Like a science fiction novel, crazy-sounding inventions have revolutionized the high-level sport in just a few years.
Smart fabrics have advanced at the speed of light, and with them have come stratospheric records, as we have seen at the recent Tokyo Olympics, Chaktty said.
Technology moves the world, and sport is an excellent testing ground to showcase these advances.
But beyond professional athletes, smart fashion is gaining followers all over the planet and manufacturers are launching new proposals marked by innovation, which we collect in the following lines.
Graphene and its properties
Technology has revolutionized the textile industry with the use of smart garments that open up new possibilities in sport, according to Techpally incorporation.
An example is the use of graphene plus (G +) in sportswear. It is a nanotechnological material 200 times more resistant than steel and the best conductor in the world, both thermal and electrical.
By incorporating it into garments, it guarantees the athlete’s comfort even in extreme conditions, because it ensures the ideal body temperature.
Its potential seems like a thing of magic: it spreads heat completely to give the human body a uniform temperature in both hot and cold climates, healthpally reports.
At the same time, the fabrics treated with G + can reduce the friction of air and water.
His results were immediate: the first time the French national ski team wore graphene plus clothing, he took the podium.
Carbon fiber cloth
Carbon fiber fabrics have also played an important role in swimming: swimsuits are no longer simple pieces of fabric to cover part of the body.
These aquatic garments are true works of engineering, designed to store potential energy that is released during dives, kicks, and turns. And they even incorporate interactive technology that can be activated through an app, healthpally.
Cushioning for running
Another of the fashionable sports, running, has also evolved thanks to textile intelligence.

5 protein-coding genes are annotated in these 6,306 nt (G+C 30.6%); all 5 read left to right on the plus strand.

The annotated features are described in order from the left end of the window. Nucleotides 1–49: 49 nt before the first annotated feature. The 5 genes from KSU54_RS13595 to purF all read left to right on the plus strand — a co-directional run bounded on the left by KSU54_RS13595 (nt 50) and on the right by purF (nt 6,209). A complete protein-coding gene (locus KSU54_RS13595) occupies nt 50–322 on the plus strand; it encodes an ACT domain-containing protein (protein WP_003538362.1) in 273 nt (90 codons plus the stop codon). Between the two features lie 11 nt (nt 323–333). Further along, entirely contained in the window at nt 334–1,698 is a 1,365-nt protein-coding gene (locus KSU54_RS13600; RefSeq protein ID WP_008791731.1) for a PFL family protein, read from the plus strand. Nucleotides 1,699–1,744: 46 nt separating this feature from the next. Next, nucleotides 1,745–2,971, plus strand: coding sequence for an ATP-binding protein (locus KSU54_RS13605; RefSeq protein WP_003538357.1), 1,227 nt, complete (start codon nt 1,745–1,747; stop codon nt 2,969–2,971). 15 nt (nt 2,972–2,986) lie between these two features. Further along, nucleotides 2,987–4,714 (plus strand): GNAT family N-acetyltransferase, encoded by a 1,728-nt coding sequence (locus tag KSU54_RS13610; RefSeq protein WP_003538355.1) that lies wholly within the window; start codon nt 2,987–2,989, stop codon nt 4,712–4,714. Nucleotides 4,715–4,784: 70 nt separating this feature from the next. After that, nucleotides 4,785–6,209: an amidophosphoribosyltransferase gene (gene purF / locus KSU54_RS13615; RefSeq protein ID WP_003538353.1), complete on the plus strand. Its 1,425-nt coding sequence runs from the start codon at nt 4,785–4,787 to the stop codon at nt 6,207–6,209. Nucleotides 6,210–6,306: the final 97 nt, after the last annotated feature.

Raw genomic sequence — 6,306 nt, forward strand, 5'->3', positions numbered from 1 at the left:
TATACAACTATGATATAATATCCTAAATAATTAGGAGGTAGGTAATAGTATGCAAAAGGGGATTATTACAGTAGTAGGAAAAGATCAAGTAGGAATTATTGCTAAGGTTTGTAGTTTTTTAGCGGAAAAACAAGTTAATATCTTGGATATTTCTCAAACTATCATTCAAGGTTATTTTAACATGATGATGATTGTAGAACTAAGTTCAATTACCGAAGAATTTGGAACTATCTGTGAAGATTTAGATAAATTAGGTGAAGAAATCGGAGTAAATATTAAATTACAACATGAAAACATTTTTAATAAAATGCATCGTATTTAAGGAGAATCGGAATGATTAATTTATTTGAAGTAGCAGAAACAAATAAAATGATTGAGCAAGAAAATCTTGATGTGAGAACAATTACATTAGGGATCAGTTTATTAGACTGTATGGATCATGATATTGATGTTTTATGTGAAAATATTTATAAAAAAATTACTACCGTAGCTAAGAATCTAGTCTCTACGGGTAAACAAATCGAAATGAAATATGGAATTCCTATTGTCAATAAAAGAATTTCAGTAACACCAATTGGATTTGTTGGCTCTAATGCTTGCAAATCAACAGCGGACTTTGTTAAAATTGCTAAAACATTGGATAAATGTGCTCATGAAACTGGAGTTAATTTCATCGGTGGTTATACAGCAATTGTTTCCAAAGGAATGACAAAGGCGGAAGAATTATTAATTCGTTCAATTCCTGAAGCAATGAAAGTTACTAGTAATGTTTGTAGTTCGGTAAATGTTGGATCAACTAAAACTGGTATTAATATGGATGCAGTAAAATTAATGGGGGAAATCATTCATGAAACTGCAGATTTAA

Some shoes incorporate cushioning that compresses the impact against the ground by up to 30%, reduces rotational forces, and favors a longer and more powerful stride.
The shoe propels the runner forward while facilitating grip and traction.
Challenges that seemed impossible a few years ago but whose possibilities today are endless. And this is just the beginning.
A report by the consulting firm Juniper Research predicts that annual revenue related to the sale of smart clothing will rise from $ 1 billion in 2020 to $ 11 billion in 2025, businesspally.
These figures show how brands invest more money and resources in me every year. + D + I with the aim of developing new garments and materials that improve sports performance.
For example, there are already sports shoes with a built-in chip that provides the athlete with the necessary information to understand how to train and avoid injuries.
There are also garments made with an infusion of minerals that have been broken down into active particles, and that get inside the polyester fibers of the clothes.
These minerals absorb the heat produced by the body when doing sports and return it to our body in the form of energy, which translates into an improvement in physical performance.
And all this without forgetting the increasingly widespread use of apps and wearable devices ( wearables ) in T-shirts, pants, and socks that monitor vital signs such as temperature, respiration, heart rate, or blood pressure.
All this allows athletes to know the intensity of their workouts and offers them very valuable data to improve their performance, according to businesspally Editor.
Beyond sport: no-wash briefs and UV-sensing bikinis
Many of these technological resources are not exclusive to the sports field, since smart clothing for more everyday use is also marketed.
From briefs that kill bacteria and last a month without cleaning to t-shirts that charge the mobile phone battery, jackets with built-in heating, or t-shirts that can be cooled or heated to suit the user.
The list is more extensive, with bikinis that monitor ultraviolet rays and warn when the time of exposure to the sun has been exceeded – which helps prevent possible heat stroke or skin cancer.
Baby socks that measure the heart rate of newborns; pajamas that monitor the body through sensors that warn of possible sleep disorders or posture problems; or executive suits that allow you to use a mobile phone or operate office devices with a simple flick of the wrist.
Clothing with sun protection for the summer
In recent months, researchers at the Massachusetts Institute of Technology (MIT) have gone even further, developing clothing with sensors embedded in the fabric that detect the pressure of the person wearing the garment.
This new material collects data on the body movements of users and helps to monitor the health of certain patients since it allows us to know if someone has fallen or is unconscious.
New uses that show that clothing is much more useful than dressing up in the latest fashion or protecting yourself from the cold